Aeneid for Boys and Girls - Alfred J. Church

The Horse of Wood

The Greeks besieged the city of Troy for nearly ten years. They could not take it because the walls were so high and strong—some said that they had been built by the hands of gods—but they kept the Trojans inside. This had not always been so. There had been a time when the Trojans had gone out and fought with their enemies on the plain, sometimes they had beaten them in battle, and once they had very nearly burnt their ships. But this was all changed. They had lost some of the bravest of their chiefs, such as Hector, the best of the sons of Priam, and Paris the great archer, and many great princes, who had come from the countries round about to help them.

We can easily believe then that Priam, King of Troy, and his people were very glad to hear that one day the Greeks had gone home. Two Trojans, who had left the city two weeks or so before on a message from King Priam to one of his allies, came back saying that they had gone to the camp of the Greeks and had found it empty, and that there were no ships to be seen. Every one who was not ill or too old to move about made all the haste they could to get out of the city. The gates were opened wide for the first time during ten years, and men, women, and children hurried out to see the plain where so many battles had been fought, and the camp in which the enemy had lived, and the place where the ships had been dragged up on the shore. As you may suppose, those who had fought in the battles had a great deal to say about what they had done and what they had seen. There were many things to see, but the strangest one of all was a great Horse of Wood, which was standing not far from the walls of the city. No one was quite sure what it was, or what it meant. One man said: "It is a very curious thing. Let us drag it into the city that it may be a monument of all that we have suffered for the last ten years." Others said: "Not so; we had better burn it, or drag it down to the sea that the water may cover it, or cut it open to see whether there is anything inside." Of these no one was more vehement than Laoco÷n, priest of Neptune. "Take heed what you do, men of Troy," he cried. "Who knows whether the Greeks have really gone away? It may be that there are armed men inside this Horse; it may be that it has been made so big to overtop the walls of the city. Anyhow I am afraid of these Greeks, even when they give us gifts." And as he spoke, he threw the spear which he had in his hand at the Horse of Wood, and struck it on the side. A great rattling sound was heard, and the Trojans, if they had not been very blind and foolish, might have known that there was something wrong.

While the dispute was going on, some shepherds came up, bringing with them a man whose hands were bound behind his back. He had come out from a hiding-place, they said, of his own accord, when they were in the field. The young Trojans crowded round him, and began to mock at him, but he cried out in a very piteous voice: "What shall I do? where shall I go? the Greeks will not let me live, and the Trojans cry out for vengeance upon me." Then they began to pity him, and they bade him say who he was and what he had to tell.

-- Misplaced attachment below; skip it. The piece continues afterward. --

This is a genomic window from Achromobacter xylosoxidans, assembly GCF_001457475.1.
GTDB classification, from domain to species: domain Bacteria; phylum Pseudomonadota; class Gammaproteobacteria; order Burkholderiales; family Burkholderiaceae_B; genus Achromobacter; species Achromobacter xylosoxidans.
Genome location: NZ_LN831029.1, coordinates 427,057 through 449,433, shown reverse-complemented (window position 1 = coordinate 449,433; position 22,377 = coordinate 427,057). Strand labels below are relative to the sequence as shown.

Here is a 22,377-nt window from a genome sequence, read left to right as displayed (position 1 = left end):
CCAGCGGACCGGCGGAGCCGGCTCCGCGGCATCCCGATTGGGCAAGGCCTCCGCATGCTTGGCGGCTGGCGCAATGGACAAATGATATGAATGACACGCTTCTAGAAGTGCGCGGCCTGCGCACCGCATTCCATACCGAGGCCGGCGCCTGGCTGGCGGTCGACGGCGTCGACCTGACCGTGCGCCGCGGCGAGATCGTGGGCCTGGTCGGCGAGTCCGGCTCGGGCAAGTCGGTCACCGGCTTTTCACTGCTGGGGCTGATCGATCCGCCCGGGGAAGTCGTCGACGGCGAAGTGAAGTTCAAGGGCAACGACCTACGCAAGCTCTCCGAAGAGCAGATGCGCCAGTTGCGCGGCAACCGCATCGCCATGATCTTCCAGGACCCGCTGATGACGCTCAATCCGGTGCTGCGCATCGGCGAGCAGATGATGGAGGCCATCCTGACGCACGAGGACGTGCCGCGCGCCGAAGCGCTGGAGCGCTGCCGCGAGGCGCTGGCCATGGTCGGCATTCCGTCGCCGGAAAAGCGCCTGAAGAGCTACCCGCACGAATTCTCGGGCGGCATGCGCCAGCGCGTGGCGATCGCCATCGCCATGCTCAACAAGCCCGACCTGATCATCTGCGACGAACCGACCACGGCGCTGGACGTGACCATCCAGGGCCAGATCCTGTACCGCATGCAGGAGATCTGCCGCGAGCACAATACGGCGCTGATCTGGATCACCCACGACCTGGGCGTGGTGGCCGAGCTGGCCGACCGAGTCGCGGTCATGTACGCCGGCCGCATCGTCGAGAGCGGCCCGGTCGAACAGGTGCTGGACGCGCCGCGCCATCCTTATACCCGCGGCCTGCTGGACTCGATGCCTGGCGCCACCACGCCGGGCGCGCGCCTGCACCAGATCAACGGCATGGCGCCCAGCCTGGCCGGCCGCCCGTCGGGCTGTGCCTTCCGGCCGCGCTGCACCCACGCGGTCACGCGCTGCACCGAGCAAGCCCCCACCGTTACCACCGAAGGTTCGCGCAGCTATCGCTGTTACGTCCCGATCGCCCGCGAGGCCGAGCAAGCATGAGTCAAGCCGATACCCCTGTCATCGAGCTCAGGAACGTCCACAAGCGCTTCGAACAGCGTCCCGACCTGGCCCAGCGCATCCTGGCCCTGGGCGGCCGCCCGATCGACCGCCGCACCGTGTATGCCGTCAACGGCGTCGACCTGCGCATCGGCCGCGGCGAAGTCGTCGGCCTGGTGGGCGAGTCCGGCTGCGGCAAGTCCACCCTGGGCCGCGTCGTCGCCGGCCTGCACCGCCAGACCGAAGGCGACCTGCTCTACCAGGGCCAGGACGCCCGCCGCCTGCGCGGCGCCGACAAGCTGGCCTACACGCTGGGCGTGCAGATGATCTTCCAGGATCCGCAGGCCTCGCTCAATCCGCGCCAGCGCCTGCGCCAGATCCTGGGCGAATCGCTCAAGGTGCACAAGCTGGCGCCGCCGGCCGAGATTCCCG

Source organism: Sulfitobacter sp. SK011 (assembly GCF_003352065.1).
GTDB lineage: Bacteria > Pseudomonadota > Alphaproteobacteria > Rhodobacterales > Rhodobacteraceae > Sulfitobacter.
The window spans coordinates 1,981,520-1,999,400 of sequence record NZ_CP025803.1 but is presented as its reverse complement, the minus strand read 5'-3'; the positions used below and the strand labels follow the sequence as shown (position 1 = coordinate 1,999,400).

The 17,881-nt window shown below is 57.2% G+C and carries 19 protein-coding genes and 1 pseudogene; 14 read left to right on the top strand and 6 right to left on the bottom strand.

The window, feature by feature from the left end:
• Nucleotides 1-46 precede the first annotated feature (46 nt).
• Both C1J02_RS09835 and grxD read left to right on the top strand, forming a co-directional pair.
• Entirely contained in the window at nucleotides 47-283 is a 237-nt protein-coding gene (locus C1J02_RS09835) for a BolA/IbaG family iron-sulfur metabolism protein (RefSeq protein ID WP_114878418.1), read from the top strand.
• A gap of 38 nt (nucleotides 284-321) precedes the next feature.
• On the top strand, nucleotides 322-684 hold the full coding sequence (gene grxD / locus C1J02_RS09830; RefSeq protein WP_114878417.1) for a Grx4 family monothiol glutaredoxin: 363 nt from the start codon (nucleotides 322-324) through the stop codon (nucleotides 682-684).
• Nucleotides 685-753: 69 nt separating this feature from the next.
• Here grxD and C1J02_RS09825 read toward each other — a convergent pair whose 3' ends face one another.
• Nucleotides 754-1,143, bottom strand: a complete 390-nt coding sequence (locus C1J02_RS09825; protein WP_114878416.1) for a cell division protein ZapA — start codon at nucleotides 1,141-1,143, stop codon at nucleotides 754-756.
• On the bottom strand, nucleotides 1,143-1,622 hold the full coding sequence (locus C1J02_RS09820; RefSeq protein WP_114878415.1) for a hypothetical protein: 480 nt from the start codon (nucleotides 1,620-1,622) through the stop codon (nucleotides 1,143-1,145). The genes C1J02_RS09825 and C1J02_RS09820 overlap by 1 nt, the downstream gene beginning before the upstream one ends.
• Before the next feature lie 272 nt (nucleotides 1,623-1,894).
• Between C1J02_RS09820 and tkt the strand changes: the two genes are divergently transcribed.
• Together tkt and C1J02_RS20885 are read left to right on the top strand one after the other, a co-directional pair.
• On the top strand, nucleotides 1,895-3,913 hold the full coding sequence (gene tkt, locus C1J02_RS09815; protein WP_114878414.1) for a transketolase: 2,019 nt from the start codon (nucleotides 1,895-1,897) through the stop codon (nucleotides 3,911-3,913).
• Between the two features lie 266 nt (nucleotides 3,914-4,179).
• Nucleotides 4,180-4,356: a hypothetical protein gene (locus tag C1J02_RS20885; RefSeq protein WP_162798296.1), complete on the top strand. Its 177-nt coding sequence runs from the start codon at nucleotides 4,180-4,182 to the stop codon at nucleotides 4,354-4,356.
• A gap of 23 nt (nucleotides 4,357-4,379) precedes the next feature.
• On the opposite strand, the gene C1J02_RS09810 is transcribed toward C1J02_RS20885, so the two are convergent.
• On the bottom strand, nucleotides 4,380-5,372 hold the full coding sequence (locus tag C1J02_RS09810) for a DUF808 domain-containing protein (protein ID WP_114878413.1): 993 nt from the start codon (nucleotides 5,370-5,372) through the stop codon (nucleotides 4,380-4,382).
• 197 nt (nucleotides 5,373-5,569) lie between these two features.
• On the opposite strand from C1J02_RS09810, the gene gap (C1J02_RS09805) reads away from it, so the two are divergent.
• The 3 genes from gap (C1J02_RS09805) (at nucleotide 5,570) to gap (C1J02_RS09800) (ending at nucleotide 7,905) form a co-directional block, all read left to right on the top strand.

Then the man turned to King Priam, and said: "I will speak the truth, whatever may happen to me. My name is Sinon, and I will not deny that I am a Greek. Perhaps you have heard of one Palamedes. The Greeks put him to death, saying that he was a traitor; but his only fault was that he wanted to have peace. Yes, they put him to death, and now that he is dead, they are sorry. I was a cousin of his, and my father sent me with him to Troy. So long as he prospered, I prospered also; but when he was done to death by the false witness of Ulysses, I fell into great grief and trouble, nor could I be silent; I swore that if ever I got back to Argos, I would have revenge on those who had brought him to his death. So Ulysses was always on the look-out to do me some harm; and at the last by the help of Calchas the prophet—but why do I tell you of these things? Doubtless you hold one Greek as bad as another. Kill me, if you will; only remember that this is the very thing which the two sons of Atreus wish, the very thing which Ulysses himself would give much money to secure."

Then the Trojans said: "Tell us more." And he went on. "Many times would the Greeks have gone home, for they were very tired of the war, but the sea was so stormy that they dared not go. Then they made this great Horse of Wood which you see, but the storms grew worse and worse. Then they sent to ask Apollo what they should do. And Apollo said: 'Men of Greece, when you came here you had to appease the winds with blood, and you must appease them with blood again when you go away.' Every one trembled when they heard this, for every one feared that it might be his blood that would be wanted. After a while Ulysses brought the prophet into the assembly of the people, and said: 'Tell us now who is it that the gods will have for a victim?' Then many thought that it was I against whom Ulysses was plotting. For nine days the prophet said nothing: 'He would not give any Greek,' he said, 'to death.' These were his words, but in truth he and Ulysses had plotted the whole thing between them. On the tenth day he spoke, and said: 'Sinon is the man.' To this all agreed, every man thinking, 'Well, it is not I that shall die.' So they fixed a day on which I was to be sacrificed, and made everything ready. But before it came, I broke my chains and escaped, hiding myself in the reeds of a pond, till they should set sail. And now I shall never see my own country again; no, nor my wife and children, and, doubtless, these cruel men will take vengeance on them because I escaped. And now I beseech you, O King, to have pity on me, for I have suffered much, though, indeed, I have not done harm to any man."